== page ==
by Chidem Kurdas
The case made for minimal government by Milton and Rose Friedman in their 1979 book, Free to Choose, has been debunked, according to Berkeley professor Brad DeLong. Basically, he avers that the Friedman program has been tried and failed. As a commentary on Friedman, this is outrageously misleading. But Mr. DeLong provides a revealing glimpse of the left-liberal mindset.
He makes three main points. One is that steady monetary growth does not foster macroeconomic stability, contrary to Milton Friedman’s analysis. Ben Bernanke used the Friedman script in the recent recession and yet here we are with anemic growth. That’s the evidence Mr. DeLong cites.
Freidman argued against discretionary policymaking and in favor of an automatic, consistent mechanism. Federal Reserve policy has been anything but steady and automatic in the past 20 years. The Fed opened the sluices in 1998, thereby encouraging the stock bubble. The Fed kept rates low in the early 2000s, thereby feeding the credit and property bubbles. John Taylor derived a flexible rule that would meet the Friedman criterion of consistency but showed that the Fed deviated from this rule. The Fed bubble blowing episodes strengthen the case for steady, rule-based monetary growth, consistent with Friedman’s reasoning.
How to deal with externalities, or effects on third parties, is the second ground on which Mr. DeLong claims to rebut Friedman. He suggests the courts fail to correct externalities, in particular in the medical area. It is true that tort litigation has become a travesty with gigantic class action suits that redistribute income to lawyers. Friedman was an optimist –as he and Rose acknowledged in their memoir – and he expected certain parts of the government to work relatively well. That the courts work badly does not support Mr. DeLong’s suggestion that more regulation is the solution.
In fact almost every activity in America is increasingly handicapped by regulation. While Friedman’s optimism has not been born out, he looks more prophetic than ever in warning against pullulating regulation and working to stop this trend.
Mr. DeLong’s third point is that inequality has escalated, again contrary to Friedman’s expectation. Notwithstanding his optimistic outlook, Friedman had a solution for poverty. He favored a simple negative income tax that would automatically supply income to anyone who fell below a given level. This has not been tried—instead the US supplies an intricate mass of benefits to some and imposes myriad burdens on others, with some degree of arbitrariness.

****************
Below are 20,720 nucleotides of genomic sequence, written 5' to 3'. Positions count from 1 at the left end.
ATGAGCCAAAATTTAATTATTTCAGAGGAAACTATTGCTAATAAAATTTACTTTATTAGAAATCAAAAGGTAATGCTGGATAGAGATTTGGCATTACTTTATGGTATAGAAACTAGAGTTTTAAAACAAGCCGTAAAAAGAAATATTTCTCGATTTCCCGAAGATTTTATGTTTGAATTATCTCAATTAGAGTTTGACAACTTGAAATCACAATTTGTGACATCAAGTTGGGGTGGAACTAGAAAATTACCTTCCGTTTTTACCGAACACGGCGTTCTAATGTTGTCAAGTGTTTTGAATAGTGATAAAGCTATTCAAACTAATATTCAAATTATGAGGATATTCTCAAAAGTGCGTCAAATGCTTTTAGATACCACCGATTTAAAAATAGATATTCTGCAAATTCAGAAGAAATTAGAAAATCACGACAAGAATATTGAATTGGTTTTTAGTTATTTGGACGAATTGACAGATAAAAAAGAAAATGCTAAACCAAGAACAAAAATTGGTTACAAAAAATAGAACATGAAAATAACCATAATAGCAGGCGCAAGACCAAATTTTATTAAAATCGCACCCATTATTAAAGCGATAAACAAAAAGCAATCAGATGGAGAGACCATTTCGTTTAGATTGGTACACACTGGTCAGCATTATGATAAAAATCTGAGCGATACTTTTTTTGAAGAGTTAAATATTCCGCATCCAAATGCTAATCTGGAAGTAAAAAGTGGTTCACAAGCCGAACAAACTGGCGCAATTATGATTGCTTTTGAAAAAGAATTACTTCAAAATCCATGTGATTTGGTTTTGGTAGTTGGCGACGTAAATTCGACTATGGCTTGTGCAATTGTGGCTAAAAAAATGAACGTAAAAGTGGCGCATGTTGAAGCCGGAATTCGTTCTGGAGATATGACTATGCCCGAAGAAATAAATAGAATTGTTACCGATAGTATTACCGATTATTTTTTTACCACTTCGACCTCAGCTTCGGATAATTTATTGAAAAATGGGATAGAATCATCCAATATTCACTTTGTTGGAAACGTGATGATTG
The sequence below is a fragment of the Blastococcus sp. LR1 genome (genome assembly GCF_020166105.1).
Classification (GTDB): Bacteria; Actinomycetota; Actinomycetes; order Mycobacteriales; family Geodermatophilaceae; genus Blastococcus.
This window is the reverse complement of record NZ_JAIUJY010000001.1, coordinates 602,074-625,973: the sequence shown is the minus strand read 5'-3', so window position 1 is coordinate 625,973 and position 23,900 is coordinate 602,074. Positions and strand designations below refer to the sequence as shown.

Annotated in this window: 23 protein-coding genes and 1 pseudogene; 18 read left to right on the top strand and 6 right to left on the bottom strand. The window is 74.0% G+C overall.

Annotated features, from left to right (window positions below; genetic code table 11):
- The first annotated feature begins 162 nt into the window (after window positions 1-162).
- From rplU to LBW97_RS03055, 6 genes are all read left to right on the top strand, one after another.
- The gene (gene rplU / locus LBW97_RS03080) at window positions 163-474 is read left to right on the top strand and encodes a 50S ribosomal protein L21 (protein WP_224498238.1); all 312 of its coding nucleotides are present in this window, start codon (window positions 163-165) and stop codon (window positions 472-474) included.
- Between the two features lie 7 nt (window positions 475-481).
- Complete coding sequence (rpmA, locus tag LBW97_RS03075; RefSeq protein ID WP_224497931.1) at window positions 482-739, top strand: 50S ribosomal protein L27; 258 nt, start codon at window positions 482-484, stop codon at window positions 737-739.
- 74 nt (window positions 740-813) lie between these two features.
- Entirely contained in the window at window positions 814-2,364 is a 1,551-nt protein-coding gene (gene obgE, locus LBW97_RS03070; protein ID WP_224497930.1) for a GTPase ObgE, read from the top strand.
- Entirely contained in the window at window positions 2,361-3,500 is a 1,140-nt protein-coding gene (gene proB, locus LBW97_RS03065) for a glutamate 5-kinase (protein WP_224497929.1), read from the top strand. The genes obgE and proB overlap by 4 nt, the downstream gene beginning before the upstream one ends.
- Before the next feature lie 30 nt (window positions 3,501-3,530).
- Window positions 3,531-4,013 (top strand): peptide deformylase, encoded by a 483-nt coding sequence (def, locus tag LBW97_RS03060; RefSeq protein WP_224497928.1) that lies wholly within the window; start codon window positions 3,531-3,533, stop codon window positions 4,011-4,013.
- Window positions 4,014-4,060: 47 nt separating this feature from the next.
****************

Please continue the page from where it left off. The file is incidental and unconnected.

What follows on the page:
Mr. DeLong does not get into that. He concludes that government provision of a limited safety net, courts and steady monetary growth does not achieve “a relatively equal and prosperous society with full employment and equal opportunity.” Minimal government is out of fashion. Maximal government is in.
Indeed, that is what we’re getting. This year Federal spending will soak up 24.3% of GDP, up from 20.8% four years earlier—as Glenn Hubbard argued, a level of spending that will almost certainly increase most Americans’ tax burden. And President Obama’s new budget weighs in at $3.6 trillion.
That’s the thing about maximal government. Some intervention to reduce inequality and create safety is not enough. Why not more intervention to further reduce inequality, create more safety and do a thousand other things besides? Thus it grows and grows. Mr. DeLong might have looked around in his own state of California to see the consequences of unbounded government.
Friedman tried to ward off the danger and his patient, thoughtful work had some result. But his influence was temporary. That is our tragedy.